‘I carried around in my head a whole pantheon of dead family members, to each of whom a story was attached; often tragic, sometimes scandalous. I didn’t have my mother’s talent for talking but I enjoyed writing.’
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‘As with exercise, if I don’t write for a few days I begin to feel flabby and on edge. It’s hard to feel at ease until I am back at it.’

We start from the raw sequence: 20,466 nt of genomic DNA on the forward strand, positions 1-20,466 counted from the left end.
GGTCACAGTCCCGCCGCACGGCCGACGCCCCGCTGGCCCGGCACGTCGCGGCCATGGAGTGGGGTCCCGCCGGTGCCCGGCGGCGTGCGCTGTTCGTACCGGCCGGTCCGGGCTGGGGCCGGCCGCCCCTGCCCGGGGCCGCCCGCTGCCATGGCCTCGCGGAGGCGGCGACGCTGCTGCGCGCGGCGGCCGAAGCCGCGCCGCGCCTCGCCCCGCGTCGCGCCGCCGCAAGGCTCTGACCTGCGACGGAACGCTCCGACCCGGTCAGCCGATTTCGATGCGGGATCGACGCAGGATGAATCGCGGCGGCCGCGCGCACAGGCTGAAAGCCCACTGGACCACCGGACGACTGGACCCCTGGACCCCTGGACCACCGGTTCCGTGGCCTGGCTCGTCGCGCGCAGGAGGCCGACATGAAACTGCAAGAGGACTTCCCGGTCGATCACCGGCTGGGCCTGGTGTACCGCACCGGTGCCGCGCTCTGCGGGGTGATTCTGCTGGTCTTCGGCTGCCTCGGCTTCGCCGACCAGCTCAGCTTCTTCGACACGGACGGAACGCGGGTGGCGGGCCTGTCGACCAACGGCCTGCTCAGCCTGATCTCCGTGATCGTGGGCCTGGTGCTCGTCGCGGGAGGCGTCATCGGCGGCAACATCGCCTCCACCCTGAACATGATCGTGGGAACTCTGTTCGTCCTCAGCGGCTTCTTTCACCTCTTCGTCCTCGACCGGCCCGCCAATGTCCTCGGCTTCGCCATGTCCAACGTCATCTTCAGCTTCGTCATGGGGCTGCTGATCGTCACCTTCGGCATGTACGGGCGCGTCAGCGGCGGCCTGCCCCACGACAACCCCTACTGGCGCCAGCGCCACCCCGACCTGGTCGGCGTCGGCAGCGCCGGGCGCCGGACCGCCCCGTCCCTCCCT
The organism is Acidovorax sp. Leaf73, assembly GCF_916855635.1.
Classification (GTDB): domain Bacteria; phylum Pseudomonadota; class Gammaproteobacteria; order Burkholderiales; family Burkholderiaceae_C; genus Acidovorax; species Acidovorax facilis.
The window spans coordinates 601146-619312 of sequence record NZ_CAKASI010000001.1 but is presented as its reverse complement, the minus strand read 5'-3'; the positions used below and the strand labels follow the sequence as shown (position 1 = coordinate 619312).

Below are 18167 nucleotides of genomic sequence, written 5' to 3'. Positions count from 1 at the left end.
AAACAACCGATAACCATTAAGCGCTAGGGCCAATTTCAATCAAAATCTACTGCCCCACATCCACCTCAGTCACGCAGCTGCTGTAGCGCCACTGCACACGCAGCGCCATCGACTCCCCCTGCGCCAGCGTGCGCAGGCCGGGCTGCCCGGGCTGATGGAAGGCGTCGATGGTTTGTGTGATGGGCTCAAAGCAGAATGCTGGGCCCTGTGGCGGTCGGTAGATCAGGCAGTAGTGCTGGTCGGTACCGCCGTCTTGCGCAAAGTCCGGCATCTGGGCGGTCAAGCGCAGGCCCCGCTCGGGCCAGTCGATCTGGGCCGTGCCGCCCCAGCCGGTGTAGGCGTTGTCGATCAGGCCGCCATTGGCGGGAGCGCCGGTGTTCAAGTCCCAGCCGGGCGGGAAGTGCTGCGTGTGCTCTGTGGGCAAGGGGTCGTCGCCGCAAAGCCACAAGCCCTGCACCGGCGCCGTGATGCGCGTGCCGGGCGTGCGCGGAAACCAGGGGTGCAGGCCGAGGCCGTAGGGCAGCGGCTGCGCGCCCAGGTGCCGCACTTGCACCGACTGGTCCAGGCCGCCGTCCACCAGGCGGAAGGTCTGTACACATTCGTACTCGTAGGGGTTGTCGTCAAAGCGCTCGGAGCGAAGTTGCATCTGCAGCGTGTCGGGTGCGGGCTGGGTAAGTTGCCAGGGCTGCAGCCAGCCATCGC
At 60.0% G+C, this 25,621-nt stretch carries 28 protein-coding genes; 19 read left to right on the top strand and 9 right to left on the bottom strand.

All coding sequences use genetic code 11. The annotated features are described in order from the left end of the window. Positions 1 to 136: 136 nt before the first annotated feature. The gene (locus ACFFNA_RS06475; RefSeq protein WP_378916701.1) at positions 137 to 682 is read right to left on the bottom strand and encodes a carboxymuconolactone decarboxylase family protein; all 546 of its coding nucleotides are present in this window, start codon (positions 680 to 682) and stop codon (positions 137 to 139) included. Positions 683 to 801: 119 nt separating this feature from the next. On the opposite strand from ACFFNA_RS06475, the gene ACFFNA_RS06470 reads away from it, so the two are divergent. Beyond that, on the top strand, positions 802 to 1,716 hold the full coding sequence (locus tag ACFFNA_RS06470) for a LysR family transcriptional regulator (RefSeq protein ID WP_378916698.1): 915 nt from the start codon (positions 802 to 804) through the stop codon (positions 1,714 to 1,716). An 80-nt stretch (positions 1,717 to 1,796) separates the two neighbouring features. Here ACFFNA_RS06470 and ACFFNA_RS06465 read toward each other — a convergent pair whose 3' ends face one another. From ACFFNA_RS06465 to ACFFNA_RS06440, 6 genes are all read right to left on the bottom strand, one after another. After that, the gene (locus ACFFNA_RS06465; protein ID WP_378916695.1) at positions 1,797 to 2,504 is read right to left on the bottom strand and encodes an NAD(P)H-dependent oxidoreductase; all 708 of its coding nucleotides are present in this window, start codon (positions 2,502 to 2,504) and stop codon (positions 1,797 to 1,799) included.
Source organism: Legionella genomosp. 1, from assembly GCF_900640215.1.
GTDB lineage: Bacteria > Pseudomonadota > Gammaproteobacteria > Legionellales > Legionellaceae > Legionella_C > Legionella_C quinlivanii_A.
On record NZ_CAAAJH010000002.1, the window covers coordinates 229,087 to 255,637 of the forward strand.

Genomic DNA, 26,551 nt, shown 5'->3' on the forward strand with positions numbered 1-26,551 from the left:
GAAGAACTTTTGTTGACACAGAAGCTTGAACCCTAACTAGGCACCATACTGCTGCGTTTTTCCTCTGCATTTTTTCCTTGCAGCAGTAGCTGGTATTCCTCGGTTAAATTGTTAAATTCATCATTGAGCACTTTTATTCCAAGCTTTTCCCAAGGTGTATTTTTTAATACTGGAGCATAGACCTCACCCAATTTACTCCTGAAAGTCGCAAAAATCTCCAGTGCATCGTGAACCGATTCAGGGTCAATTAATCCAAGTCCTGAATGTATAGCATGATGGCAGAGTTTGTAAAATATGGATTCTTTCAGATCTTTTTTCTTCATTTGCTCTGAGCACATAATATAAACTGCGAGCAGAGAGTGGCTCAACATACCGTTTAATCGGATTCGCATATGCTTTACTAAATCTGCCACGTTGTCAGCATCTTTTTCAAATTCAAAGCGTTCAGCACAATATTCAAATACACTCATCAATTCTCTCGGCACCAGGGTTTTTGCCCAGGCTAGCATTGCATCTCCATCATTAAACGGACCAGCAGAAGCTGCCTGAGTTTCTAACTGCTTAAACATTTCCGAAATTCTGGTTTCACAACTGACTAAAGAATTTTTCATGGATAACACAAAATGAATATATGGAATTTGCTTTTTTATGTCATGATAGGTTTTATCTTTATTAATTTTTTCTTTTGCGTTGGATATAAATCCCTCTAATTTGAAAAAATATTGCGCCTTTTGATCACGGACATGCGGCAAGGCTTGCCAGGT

‘I didn’t know how to make sense of losing her. Writing became a place of refuge. ‘
Rukhsana Ahmad speaks with John Siddique about her peripatetic childhood in Pakistan, how her concern for other people motivates her to keep writing across years and genres, and how she’s avoided the constraints of the ‘post-colonial’.